RiskTech Forum

Bayesian Inference for Gaussian Semiparametric Multilevel Models

Posted: 3 May 2016


Bayesian inference for complex hierarchical models with smoothing splines is typically intractable,requiring approximate inference methods for use in practice. Markov Chain Monte Carlo (MCMC) is the standard method for generating samples from the posterior distribution. However, for large or complex models, MCMC can be computationally intensive, or even infeasible. Mean Field Variational Bayes (MFVB) is a fast deterministic alternative to MCMC. It provides an approximating distribution that has minimum Kullback-Leibler distance to the posterior. Unlike MCMC, MFVB efficiently scales to arbitrarily large and complex models. We derive MFVB algorithms for Gaussian semiparametric multilevel modelsand implement them in SAS/IML® software. To improve speed and memory efficiency, we use block decomposition to streamline the estimation of the large sparse covariance matrix. Through a series of simulations and real data examples, we demonstrate that the inference obtained from MFVB is comparable to that of PROC MCMC. We also provide practical demonstrations of how to estimateadditional posterior quantities of interest from MFVB either directly or via Monte Carlo simulation.

The growing emergence of machine learning and data mining tools has helped researchers capture and understand patterns from large and complex datasets that are typically of grouped or hierarchical structure. The most common data types are longitudinal and multilevel data, which are frequently seen in many applied areas such as education, epidemiology, medicine, population health and social science. These data structures give rise to correlations among observations within groups/clusters and therefore require sophisticated statistical models that take into account such correlations during data analysis.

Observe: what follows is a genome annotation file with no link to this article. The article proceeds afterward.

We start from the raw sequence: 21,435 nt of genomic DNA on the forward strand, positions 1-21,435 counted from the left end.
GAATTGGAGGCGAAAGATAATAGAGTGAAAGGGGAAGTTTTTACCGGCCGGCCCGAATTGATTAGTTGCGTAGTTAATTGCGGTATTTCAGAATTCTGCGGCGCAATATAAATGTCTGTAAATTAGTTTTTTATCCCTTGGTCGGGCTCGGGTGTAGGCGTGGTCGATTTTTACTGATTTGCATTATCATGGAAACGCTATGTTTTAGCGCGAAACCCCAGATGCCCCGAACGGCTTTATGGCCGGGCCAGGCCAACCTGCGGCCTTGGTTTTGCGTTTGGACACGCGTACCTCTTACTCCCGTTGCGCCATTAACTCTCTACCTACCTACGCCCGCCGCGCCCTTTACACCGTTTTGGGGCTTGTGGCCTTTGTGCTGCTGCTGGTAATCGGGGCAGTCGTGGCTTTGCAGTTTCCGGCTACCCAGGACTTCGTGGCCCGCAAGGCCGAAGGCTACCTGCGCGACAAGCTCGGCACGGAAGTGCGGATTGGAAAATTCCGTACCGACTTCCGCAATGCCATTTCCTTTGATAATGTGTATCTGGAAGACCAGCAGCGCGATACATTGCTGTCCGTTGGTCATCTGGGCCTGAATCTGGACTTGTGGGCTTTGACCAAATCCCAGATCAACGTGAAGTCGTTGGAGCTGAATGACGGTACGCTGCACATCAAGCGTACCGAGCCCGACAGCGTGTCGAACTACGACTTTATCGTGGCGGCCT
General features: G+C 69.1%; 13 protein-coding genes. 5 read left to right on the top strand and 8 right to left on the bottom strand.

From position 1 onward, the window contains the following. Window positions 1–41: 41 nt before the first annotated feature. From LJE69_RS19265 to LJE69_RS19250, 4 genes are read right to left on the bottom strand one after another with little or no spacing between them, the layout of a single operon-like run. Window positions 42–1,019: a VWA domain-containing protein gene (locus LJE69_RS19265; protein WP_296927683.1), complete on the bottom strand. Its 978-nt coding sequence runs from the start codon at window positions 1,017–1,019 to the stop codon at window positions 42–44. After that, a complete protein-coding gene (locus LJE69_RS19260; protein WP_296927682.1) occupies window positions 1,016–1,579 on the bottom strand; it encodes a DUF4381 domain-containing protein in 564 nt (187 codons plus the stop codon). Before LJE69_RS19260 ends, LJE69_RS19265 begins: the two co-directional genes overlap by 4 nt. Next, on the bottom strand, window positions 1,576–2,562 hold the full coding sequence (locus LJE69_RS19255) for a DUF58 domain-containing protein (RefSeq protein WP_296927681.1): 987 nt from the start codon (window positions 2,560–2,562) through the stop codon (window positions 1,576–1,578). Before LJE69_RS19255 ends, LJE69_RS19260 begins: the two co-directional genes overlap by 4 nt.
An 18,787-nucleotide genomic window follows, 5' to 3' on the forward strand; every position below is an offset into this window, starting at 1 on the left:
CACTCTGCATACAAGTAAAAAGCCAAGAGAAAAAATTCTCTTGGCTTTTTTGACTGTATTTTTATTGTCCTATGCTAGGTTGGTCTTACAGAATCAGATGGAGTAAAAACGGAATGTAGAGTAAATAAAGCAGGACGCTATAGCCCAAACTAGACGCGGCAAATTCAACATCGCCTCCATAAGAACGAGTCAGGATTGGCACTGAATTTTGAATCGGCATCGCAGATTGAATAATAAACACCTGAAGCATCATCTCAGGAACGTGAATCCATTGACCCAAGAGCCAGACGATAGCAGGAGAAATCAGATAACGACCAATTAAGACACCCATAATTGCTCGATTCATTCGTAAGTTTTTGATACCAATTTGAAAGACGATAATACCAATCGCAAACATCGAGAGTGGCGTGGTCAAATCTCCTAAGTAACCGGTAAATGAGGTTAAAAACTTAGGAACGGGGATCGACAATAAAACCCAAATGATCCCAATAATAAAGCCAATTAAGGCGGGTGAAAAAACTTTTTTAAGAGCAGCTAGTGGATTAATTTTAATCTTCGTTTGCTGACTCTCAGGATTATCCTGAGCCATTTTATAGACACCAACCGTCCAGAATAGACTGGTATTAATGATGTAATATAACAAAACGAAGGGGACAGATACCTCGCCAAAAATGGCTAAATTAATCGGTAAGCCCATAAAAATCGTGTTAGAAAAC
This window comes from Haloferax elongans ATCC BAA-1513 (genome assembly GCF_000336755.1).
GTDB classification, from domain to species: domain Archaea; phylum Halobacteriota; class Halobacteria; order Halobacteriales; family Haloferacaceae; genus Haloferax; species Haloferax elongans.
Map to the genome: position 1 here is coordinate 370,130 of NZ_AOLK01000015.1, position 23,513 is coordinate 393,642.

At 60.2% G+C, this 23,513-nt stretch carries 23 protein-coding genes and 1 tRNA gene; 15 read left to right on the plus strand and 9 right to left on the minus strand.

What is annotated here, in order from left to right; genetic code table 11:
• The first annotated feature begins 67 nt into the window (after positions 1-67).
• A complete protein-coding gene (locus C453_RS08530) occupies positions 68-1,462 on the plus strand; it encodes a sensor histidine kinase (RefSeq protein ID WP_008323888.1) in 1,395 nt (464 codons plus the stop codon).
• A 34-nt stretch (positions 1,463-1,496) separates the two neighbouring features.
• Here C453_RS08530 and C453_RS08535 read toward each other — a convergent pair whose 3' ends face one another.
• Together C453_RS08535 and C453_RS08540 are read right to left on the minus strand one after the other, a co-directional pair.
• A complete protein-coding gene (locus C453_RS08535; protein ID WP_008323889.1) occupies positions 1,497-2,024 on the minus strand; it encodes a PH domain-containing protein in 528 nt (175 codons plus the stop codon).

Linear mixed models extend standard linear models by adding normal random effects on the linear predictor scale to account for correlated observations within groups. However, this flexibility is traded with analytical tractability and may suffer from computational complexity and decreased efficiency. In the Bayesian paradigm, estimation of mixed models via Markov chain Monte Carlo (MCMC) techniques is challenging since the integral over the random effects is intractable. In this paper we use the SAS® Interactive Matrix Language (IML) environment to implement Mean Field Variational Bayes for Bayesian Gaussian semiparametric multilevel models.

The IML environment while different in behavior to standard SAS procedures and the SAS Data Step, is well suited to coding new computational procedures in SAS from start to finish. This is because the IML environment operates in terms of vectors and matrices, and while this will be familiar to many users of other analytical software such as R or Matlab, the IML language is intuitive to use. Results of computation in IML can be easily output to SAS Datasets for use in existing analytic or graphics procedures, and so can be seamlessly integrated into analyses in SAS.

This paper will introduce SAS users to a fast deterministic alternative to MCMC which provides an approximating distribution that has minimum Kullback-Leibler distance to the posterior of a Bayesian Gaussian semiparametric multilevel model, using the IML environment. Simulation comparisons will focus mainly on random intercept models with a single covariate that requires smoothing using penalized splines and a few typical covariates (continuous and binary). Some knowledge of using splines for smoothing non-linear associations between an outcome and a continuous covariate, particularly the random-effects formulation (penalized splines) is advantageous. Further, an understanding of the covariance structures that arise in multilevel models, Bayesian inference using MCMC, creating expanded design matrices when using categorical covariates, and the role of centering and standardizing data prior to an analysis will assist readers in getting the most out of this paper.

Please register or log in to download the report.